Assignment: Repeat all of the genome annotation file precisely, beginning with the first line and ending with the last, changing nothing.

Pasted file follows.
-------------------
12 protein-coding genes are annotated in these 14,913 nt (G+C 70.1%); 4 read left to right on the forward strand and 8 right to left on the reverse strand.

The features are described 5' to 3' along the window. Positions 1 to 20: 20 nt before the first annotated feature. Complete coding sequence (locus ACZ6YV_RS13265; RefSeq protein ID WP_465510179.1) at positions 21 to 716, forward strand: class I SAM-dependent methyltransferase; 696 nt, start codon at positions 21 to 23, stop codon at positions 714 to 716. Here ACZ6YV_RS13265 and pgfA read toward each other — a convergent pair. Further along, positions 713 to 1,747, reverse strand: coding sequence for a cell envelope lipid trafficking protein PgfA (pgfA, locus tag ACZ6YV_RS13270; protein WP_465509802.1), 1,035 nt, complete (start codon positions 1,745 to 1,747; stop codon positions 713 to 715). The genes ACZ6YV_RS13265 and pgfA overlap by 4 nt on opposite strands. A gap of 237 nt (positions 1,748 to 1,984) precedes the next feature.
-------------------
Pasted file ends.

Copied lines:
12 protein-coding genes are annotated in these 14,913 nt (G+C 70.1%); 4 read left to right on the forward strand and 8 right to left on the reverse strand.

The features are described 5' to 3' along the window. Positions 1 to 20: 20 nt before the first annotated feature. Complete coding sequence (locus ACZ6YV_RS13265; RefSeq protein ID WP_465510179.1) at positions 21 to 716, forward strand: class I SAM-dependent methyltransferase; 696 nt, start codon at positions 21 to 23, stop codon at positions 714 to 716. Here ACZ6YV_RS13265 and pgfA read toward each other — a convergent pair. Further along, positions 713 to 1,747, reverse strand: coding sequence for a cell envelope lipid trafficking protein PgfA (pgfA, locus tag ACZ6YV_RS13270; protein WP_465509802.1), 1,035 nt, complete (start codon positions 1,745 to 1,747; stop codon positions 713 to 715). The genes ACZ6YV_RS13265 and pgfA overlap by 4 nt on opposite strands. A gap of 237 nt (positions 1,748 to 1,984) precedes the next feature.